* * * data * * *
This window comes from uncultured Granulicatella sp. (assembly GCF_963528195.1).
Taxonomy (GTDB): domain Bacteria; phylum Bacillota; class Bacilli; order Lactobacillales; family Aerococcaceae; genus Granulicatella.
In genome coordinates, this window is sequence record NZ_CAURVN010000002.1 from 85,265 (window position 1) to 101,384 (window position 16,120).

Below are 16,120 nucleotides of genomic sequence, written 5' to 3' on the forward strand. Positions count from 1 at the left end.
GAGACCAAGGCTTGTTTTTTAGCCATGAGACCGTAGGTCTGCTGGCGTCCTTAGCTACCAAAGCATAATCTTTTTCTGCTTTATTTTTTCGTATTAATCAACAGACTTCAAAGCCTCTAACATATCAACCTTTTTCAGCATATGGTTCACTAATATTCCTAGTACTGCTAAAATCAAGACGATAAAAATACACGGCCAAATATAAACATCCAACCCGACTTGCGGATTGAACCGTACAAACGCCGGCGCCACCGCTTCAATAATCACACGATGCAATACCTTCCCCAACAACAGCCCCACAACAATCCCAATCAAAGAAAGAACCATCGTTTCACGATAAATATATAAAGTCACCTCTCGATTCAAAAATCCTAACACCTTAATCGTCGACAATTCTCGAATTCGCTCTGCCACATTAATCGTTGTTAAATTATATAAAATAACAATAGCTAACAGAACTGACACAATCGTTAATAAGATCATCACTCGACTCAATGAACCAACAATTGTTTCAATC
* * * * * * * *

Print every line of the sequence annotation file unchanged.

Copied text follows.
This window comes from uncultured Granulicatella sp. (assembly GCF_963528195.1).
Taxonomy (GTDB): domain Bacteria; phylum Bacillota; class Bacilli; order Lactobacillales; family Aerococcaceae; genus Granulicatella.
In genome coordinates, this window is sequence record NZ_CAURVN010000002.1 from 85,265 (window position 1) to 101,384 (window position 16,120).

Below are 16,120 nucleotides of genomic sequence, written 5' to 3' on the forward strand. Positions count from 1 at the left end.
GAGACCAAGGCTTGTTTTTTAGCCATGAGACCGTAGGTCTGCTGGCGTCCTTAGCTACCAAAGCATAATCTTTTTCTGCTTTATTTTTTCGTATTAATCAACAGACTTCAAAGCCTCTAACATATCAACCTTTTTCAGCATATGGTTCACTAATATTCCTAGTACTGCTAAAATCAAGACGATAAAAATACACGGCCAAATATAAACATCCAACCCGACTTGCGGATTGAACCGTACAAACGCCGGCGCCACCGCTTCAATAATCACACGATGCAATACCTTCCCCAACAACAGCCCCACAACAATCCCAATCAAAGAAAGAACCATCGTTTCACGATAAATATATAAAGTCACCTCTCGATTCAAAAATCCTAACACCTTAATCGTCGACAATTCTCGAATTCGCTCTGCCACATTAATCGTTGTTAAATTATATAAAATAACAATAGCTAACAGAACTGACACAATCGTTAATAAGATCATCACTCGACTCAATGAACCAACAATTGTTTCAATC